Olympic IT

It just goes to show how big of a Technologist I really am.

Whenever there's a big public event on television, like the olympics, the first thing that I think about is how IT is executed at these huge venues. What's different about the big events is the lack of permanence. At my place of business, the IT infrastructure is meant to stick around for quite a while. The cabling and organization is set up with that in mind. But events like the Olympics are a different beast altogether. All the effort, time, and money invested in IT infrastructure for the Olympic games is only for two weeks of service. After that, it all goes away. It amazes me how fast the IT pros working on these venues do their jobs so quickly and effectively.

Luckily, Cnet grabbed an interview with the head of IT at the Vancouver Winter Olympics. It's short, but he makes some very good points.

My favorite line of the whole video is when he says that the goal is to be as bored as possible. I guess that's the goal of any IT shop, do keep anomalies and downtime to an absolute minimum. However, I think it's a little different at a short-term, high-intensity effort like the Olympics. IT from a corporate perspective is all about growth, about not being stagnant in a dynamic and ever-advancing industry. If you're bored, you're probably falling behind, and not leveraging your IT department in a way that drives maximum profit. The Olympics is not about profit margins (at least from an IT perspective). The goal is to get in, get out, and make sure the event is properly connected to the world without a hitch. The objective is concrete, simple, and all-encompassing.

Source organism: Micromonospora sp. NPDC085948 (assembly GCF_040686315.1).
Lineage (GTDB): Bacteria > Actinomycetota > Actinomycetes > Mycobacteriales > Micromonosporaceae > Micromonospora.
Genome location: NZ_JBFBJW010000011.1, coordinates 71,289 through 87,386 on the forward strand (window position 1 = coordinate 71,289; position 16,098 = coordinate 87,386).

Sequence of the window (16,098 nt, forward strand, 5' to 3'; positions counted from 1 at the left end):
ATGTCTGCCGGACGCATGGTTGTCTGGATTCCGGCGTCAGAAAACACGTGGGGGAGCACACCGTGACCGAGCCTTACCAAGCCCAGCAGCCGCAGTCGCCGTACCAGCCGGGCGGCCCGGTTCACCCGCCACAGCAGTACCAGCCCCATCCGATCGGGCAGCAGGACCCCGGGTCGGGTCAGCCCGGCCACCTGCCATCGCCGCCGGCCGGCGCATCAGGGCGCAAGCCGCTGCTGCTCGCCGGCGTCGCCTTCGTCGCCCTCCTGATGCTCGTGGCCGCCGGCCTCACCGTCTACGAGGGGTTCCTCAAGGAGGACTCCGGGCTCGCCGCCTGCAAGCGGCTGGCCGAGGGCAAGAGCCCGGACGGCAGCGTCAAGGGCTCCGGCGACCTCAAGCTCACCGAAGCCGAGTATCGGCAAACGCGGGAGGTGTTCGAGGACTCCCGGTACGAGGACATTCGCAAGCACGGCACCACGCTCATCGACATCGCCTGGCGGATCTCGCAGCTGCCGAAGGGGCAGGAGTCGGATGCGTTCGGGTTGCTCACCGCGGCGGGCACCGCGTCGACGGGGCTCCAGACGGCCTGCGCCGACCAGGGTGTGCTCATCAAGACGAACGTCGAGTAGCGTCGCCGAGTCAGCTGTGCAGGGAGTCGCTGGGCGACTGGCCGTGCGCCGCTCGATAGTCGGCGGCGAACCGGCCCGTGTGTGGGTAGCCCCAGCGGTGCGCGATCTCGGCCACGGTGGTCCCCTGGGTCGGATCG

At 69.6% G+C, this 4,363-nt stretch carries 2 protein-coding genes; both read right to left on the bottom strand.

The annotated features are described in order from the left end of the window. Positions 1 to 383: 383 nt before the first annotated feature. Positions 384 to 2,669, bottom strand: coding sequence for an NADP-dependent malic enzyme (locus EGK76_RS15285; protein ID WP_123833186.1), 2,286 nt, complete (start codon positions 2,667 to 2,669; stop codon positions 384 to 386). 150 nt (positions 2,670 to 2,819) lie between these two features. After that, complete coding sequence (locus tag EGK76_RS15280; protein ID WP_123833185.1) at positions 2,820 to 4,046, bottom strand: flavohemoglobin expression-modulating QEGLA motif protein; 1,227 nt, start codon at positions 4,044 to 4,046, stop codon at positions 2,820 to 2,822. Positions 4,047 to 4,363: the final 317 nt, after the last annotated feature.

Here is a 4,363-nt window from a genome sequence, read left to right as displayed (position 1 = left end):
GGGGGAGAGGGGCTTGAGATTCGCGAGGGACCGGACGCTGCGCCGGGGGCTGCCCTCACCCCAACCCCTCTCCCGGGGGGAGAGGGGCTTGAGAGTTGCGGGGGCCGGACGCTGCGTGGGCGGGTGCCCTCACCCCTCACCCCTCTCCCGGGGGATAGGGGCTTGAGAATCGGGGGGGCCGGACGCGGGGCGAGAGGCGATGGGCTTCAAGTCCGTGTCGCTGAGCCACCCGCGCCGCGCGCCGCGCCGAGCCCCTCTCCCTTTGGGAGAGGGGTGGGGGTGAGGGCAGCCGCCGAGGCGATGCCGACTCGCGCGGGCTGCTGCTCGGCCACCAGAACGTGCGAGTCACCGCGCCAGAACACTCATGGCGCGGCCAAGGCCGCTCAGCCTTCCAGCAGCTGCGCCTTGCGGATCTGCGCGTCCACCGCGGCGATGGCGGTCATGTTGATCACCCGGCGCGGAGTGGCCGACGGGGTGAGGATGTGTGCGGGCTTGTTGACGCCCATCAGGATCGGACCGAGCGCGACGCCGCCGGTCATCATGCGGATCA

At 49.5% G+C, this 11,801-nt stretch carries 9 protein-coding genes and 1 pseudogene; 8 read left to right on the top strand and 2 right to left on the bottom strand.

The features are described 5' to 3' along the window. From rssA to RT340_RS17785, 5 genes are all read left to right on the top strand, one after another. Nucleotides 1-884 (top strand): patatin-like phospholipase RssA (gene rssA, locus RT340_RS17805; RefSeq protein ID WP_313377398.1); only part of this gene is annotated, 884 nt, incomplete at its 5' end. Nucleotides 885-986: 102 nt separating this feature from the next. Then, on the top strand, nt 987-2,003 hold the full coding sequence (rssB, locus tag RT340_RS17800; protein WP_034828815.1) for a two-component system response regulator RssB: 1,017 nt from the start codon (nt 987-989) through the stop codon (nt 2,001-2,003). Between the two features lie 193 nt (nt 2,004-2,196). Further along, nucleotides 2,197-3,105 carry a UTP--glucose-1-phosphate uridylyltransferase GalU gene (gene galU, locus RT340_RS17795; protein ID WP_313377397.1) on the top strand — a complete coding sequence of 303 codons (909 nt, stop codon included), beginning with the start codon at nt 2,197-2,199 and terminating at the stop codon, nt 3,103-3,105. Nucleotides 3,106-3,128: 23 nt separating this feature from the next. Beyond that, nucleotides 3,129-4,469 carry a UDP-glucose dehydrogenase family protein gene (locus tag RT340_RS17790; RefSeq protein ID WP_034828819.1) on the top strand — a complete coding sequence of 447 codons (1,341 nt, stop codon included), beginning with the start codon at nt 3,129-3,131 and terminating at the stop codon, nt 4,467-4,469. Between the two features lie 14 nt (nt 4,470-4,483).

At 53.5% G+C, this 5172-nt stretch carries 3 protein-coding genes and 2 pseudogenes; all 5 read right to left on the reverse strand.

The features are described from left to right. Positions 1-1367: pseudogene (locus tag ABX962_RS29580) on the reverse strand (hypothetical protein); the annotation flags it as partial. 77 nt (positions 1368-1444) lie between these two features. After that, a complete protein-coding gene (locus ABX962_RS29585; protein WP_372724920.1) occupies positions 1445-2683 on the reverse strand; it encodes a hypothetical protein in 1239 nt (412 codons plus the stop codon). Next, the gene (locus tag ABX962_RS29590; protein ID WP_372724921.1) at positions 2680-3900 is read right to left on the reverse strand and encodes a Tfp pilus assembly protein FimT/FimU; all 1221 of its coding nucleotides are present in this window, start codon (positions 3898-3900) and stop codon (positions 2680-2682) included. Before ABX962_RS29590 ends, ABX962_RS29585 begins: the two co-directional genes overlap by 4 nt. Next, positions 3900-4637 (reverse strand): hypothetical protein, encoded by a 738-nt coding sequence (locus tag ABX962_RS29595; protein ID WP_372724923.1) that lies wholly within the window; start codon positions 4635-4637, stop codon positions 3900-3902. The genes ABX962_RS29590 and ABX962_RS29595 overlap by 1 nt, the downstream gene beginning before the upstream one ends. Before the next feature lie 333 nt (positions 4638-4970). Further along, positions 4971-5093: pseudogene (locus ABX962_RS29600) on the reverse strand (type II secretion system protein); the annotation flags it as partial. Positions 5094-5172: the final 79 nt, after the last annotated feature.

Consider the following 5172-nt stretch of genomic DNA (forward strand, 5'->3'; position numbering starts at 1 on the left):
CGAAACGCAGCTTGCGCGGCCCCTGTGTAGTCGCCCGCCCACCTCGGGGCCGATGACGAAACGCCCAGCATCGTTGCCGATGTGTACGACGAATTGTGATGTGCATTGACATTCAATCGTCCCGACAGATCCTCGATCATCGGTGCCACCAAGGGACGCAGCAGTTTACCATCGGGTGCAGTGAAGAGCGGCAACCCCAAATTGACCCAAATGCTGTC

So, boredom works when your objective is clear. Us corporate types, while we may think that's the goal of IT, know and understand that the real winners in our industry are the ones that make sure they're keeping busy, but not because you can't keep up. You keep busy because you're always looking ahead to the next innovation and tool that will drive profit in your company. It's important to understand that difference.

In my world, it's the difference between being on the podium, and hurtling down a mountain, skis flying every which way, hoping to reach the bottom without serious injury.

Maybe I should start working for the Olympics.